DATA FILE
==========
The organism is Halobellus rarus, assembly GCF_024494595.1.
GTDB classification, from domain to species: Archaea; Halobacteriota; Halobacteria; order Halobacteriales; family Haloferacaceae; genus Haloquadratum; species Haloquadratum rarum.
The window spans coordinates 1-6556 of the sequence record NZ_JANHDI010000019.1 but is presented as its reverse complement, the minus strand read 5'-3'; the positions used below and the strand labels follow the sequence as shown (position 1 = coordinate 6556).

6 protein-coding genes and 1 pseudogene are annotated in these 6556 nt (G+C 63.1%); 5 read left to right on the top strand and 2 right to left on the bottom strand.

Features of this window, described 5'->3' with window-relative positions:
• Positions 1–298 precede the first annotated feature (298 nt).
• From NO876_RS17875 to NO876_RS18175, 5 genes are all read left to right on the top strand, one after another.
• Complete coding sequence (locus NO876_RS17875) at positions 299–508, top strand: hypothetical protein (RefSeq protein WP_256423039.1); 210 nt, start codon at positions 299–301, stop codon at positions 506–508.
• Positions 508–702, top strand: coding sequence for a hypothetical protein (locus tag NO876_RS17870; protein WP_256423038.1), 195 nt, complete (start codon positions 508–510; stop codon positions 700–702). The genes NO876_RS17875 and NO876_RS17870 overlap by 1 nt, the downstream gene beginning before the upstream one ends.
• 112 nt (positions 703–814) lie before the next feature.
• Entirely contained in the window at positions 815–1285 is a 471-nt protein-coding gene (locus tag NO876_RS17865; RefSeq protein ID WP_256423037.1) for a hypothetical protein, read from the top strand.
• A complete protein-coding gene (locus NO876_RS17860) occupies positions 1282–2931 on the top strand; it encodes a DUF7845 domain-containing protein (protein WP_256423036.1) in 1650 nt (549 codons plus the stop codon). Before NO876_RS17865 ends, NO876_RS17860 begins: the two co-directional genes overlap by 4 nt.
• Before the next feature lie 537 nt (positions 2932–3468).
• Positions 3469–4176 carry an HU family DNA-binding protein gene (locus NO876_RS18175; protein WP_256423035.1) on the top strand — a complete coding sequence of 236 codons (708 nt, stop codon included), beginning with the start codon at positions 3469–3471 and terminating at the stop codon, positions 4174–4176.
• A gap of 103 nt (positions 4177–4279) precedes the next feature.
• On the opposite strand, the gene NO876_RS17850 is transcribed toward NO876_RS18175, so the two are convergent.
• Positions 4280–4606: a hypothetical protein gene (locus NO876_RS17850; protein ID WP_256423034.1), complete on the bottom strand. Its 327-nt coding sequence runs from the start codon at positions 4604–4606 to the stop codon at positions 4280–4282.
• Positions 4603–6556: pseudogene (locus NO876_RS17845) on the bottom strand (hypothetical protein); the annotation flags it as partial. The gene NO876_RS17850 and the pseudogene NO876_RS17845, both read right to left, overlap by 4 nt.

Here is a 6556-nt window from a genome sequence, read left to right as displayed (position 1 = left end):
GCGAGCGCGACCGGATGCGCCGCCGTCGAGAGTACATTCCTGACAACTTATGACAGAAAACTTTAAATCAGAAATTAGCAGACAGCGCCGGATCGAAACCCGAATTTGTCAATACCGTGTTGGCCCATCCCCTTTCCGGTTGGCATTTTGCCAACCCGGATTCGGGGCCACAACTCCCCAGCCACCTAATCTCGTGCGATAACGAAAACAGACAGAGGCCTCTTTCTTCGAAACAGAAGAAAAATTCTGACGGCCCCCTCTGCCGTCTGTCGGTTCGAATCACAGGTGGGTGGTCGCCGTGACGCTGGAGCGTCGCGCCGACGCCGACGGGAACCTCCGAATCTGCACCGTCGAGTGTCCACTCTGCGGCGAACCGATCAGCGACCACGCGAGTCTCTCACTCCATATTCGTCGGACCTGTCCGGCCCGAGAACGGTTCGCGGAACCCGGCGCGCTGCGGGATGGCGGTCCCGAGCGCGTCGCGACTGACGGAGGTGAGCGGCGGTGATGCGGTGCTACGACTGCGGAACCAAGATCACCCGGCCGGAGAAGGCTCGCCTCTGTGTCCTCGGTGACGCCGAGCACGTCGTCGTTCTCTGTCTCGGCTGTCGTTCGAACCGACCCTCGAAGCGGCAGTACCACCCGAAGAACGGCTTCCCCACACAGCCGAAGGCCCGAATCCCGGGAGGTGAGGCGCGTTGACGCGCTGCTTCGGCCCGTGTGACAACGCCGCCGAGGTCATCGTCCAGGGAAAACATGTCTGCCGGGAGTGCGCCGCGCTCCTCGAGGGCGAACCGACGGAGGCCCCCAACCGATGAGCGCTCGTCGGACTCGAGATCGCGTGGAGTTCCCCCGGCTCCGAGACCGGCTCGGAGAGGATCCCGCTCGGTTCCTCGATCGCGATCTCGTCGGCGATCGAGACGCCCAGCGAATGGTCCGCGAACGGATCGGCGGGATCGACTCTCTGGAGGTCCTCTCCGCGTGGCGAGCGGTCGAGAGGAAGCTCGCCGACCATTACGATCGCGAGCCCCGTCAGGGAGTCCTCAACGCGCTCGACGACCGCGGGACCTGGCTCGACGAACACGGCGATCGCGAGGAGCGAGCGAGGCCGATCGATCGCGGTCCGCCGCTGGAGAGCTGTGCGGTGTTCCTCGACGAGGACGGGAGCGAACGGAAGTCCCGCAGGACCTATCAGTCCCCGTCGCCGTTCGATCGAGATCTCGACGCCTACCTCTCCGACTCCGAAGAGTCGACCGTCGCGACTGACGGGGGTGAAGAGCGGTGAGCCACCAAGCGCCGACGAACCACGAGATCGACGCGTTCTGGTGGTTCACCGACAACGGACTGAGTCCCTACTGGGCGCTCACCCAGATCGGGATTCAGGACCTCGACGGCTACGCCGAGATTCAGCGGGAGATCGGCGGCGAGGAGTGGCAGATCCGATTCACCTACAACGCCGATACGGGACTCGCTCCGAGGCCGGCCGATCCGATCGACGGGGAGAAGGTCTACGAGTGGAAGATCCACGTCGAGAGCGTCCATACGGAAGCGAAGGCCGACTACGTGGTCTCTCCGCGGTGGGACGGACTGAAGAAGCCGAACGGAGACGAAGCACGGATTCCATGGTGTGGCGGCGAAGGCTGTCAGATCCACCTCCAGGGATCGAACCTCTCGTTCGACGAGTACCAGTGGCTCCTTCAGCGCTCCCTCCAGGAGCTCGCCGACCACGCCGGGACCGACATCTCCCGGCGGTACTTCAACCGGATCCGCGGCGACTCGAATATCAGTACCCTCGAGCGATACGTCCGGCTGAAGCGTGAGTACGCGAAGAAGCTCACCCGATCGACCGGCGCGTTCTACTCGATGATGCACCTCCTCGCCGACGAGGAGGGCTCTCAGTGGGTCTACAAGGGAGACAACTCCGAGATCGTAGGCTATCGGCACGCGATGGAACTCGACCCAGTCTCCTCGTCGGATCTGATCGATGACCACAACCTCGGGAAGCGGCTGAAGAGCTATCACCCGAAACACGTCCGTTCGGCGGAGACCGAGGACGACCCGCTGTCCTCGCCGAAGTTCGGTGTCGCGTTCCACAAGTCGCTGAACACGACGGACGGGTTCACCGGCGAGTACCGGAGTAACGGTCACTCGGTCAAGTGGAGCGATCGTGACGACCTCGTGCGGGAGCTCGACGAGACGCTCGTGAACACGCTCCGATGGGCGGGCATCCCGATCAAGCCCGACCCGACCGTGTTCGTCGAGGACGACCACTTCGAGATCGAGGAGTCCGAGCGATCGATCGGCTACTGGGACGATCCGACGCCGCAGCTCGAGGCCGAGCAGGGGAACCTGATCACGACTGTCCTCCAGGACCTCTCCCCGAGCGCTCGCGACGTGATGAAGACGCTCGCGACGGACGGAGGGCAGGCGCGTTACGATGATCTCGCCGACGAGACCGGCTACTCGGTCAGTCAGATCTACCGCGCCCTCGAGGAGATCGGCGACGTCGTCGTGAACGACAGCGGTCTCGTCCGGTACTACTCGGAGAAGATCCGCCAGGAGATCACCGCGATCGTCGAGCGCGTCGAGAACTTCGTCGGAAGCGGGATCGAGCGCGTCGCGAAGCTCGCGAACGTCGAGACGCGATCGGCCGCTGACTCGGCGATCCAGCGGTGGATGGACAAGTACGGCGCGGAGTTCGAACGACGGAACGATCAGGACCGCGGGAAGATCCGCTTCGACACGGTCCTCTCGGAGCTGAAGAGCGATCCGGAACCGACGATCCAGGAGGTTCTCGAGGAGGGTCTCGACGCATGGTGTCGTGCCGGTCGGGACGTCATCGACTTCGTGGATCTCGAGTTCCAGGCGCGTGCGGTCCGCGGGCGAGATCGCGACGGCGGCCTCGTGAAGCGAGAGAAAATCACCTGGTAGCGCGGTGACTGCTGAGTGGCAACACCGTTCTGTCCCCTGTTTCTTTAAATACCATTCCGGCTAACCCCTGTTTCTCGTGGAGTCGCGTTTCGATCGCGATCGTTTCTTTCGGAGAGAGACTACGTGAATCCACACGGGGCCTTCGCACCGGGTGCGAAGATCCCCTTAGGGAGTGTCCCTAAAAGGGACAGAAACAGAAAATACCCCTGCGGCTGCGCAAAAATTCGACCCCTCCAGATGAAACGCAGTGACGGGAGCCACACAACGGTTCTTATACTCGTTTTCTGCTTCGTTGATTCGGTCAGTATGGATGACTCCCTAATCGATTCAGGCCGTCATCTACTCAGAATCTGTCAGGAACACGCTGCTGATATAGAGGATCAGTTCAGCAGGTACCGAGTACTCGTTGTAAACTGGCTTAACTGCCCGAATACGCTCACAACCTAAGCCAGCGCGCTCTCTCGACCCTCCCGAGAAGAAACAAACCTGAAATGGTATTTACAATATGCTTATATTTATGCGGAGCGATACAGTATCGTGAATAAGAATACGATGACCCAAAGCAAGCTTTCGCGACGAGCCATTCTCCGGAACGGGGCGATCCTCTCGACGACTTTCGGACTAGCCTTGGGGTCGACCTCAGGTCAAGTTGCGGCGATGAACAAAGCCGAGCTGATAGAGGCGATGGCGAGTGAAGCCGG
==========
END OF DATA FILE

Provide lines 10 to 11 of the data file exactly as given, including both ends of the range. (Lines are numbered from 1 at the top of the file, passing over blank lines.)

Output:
• 112 nt (positions 703–814) lie before the next feature.
• Entirely contained in the window at positions 815–1285 is a 471-nt protein-coding gene (locus tag NO876_RS17865; RefSeq protein ID WP_256423037.1) for a hypothetical protein, read from the top strand.